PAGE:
Lt Gen Vijak said the “United Nations High Commissioner for Refugees will coordinate and fund the refugees’ return, while the Thai government will act as a facilitator…”. If true, that’s better than previous efforts too.

But then this:

“We will also teach the refugees about King Rama IX’s sufficiency economy,” Lt Gen Vijak said, hoping these principles would be able to inspire them to pursue productive lives in Myanmar.

Like all displaced persons, it’s pretty sure that they will struggle when they return. Sufficiency economy is a way of making them feel grateful for their future suffering.





Political opponents are “dogs”

16 09 2016

Coup leader, self-appointed prime minister and prime ministerial “hopeful” General Prayuth Chan-ocha, together with some of his junta cabinet ministers spent “about five hours boasting of their achievements and performances for the past two years” a couple of days ago.

Five hours is a long time to sing one’s own praises, but the arrogance of The Dictator knows few bounds and no one in his gang of posterior polishers is able or prepared to tell him to shut up.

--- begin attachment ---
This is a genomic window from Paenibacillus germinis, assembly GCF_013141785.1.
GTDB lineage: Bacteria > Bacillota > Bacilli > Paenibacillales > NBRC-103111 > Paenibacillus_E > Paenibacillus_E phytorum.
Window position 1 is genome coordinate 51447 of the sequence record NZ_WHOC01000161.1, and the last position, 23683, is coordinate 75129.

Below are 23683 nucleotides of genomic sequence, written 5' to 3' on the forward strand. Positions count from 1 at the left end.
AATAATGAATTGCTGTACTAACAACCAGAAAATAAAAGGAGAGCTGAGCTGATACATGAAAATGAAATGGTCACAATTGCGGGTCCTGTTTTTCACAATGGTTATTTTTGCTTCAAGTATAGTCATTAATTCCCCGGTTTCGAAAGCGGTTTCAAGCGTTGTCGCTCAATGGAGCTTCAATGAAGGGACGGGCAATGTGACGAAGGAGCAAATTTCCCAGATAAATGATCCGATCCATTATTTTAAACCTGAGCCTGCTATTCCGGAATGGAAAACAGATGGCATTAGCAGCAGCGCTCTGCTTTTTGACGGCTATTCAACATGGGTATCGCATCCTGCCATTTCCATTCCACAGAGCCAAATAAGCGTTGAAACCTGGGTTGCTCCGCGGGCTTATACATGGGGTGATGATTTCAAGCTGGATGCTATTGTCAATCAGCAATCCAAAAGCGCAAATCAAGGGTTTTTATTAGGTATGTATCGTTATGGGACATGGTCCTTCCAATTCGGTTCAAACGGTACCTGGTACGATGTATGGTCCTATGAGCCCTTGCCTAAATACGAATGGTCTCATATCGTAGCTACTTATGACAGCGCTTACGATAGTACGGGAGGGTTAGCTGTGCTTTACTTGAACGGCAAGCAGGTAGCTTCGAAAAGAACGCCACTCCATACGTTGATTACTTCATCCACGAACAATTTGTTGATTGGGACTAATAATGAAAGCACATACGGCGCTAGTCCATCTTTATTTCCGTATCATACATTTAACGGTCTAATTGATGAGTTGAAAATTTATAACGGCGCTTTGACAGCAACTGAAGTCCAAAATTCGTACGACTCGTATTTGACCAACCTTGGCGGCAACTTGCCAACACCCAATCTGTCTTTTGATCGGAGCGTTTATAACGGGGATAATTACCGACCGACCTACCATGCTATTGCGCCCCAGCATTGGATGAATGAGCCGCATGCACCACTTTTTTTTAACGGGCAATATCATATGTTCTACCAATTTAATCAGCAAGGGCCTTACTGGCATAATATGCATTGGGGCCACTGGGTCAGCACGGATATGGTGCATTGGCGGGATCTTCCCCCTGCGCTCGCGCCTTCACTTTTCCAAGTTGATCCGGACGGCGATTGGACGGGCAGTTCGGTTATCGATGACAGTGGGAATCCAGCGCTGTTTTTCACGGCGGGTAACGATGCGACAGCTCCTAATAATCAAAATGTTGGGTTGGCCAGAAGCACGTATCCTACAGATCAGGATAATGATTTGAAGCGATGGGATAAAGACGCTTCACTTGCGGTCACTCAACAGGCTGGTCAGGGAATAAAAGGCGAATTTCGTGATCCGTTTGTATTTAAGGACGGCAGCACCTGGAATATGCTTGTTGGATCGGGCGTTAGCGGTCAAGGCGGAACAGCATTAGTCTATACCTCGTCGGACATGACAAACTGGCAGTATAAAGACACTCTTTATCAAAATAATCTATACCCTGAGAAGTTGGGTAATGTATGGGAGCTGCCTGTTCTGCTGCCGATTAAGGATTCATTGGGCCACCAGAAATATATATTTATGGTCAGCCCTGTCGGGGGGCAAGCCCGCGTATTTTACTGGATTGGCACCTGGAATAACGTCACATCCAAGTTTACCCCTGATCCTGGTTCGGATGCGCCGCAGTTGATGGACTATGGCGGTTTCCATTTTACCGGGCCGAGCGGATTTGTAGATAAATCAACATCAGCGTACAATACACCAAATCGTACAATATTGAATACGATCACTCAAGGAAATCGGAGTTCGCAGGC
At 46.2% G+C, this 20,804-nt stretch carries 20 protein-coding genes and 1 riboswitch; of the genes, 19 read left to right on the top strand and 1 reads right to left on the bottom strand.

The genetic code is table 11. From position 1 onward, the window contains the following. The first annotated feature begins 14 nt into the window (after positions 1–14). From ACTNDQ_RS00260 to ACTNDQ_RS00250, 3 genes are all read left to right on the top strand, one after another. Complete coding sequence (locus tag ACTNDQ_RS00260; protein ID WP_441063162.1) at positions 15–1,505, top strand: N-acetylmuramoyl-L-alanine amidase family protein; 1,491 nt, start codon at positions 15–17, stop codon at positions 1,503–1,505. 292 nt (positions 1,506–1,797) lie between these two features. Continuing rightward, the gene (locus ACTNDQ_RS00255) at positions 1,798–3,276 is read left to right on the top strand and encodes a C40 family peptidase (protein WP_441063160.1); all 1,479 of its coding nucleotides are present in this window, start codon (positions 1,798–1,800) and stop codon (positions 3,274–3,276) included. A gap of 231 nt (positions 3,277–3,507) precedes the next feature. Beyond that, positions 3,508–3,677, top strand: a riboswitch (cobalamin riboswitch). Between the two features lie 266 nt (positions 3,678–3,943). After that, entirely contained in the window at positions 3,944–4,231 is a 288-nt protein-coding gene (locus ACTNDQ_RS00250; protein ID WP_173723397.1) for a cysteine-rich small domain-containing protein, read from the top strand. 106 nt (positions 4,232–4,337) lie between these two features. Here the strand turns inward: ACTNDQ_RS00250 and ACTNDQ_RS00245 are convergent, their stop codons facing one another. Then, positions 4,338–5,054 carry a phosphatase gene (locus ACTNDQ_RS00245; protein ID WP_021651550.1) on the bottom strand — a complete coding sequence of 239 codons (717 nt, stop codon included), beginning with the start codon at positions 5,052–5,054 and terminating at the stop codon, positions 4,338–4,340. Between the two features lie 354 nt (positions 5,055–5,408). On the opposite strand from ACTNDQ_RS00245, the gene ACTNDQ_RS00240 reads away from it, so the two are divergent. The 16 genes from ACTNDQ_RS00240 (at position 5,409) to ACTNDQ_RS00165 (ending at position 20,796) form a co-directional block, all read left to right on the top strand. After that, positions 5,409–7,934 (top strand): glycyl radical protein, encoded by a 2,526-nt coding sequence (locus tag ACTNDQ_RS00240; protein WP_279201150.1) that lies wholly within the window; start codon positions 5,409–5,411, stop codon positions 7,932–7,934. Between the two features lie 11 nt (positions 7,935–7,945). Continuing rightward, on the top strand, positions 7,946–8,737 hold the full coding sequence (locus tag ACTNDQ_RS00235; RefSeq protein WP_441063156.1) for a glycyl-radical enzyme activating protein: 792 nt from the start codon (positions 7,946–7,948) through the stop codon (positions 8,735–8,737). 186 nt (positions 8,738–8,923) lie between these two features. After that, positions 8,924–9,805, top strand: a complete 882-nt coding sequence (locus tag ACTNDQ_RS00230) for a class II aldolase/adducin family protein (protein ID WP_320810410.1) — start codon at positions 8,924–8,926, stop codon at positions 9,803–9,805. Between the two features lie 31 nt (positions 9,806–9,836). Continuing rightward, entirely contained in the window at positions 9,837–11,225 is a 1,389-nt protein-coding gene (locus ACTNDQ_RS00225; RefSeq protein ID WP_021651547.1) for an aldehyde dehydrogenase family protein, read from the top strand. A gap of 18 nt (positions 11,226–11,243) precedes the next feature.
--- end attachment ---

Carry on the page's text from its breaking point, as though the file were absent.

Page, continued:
They apparently believe the polls that claim The Dictator is hugely popular. The “referendum” result has confirmed this for them and for The Dictator.

As far as we have seen no one has fact-checked The Dictator’s claims, but these days facts count for little. If The Dictator says it is so, then it is. The media is remarkably tame, although we admit that several newspapers have belatedly criticized the “report,” including the Bangkok Post and The Nation.

The item in The Dictator’s rant “report” that caught our attention was in a Thai PBS report, where the gloating self-appointee berated political opponents, calling them “dogs.”

He stated that “there are, today, dogs that keep harassing ‘phuyai of our country’ despite the fact that they have been working tirelessly for the good of the country.”

Prayuth perhaps sees himself as a “phuyai,” although we doubt the grandees of Thai society consider him other than a useful servant. His support of the existing ruling class is hardly news as it is this ability to serve the elite that has seen Prayuth rise to the top of the military and run a coup for the elite.

Prayuth declared that for “the country to move forward, to prosper and to be in peace, he said everyone in the country must abide by the law [his law], be responsible, not causing conflicts and not violating human rights [ignoring the junta’s own repeated and continual abuse of these rights].”

He also babbled a bit about royal ideology and sufficiency economy.

Prayuth seems certain he will be prime minister after any “election” the junta arranges.





The Dictator and “security”

5 06 2016

Readers might wish to speculate on why the International Institute for Strategic Studies  and its host and sponsors in the Singapore government would invite The Dictator, General Prayuth Chan-ocha to present a Keynote Speech to its 15th Shangri-la Dialogue. Sorry, but this is a long post.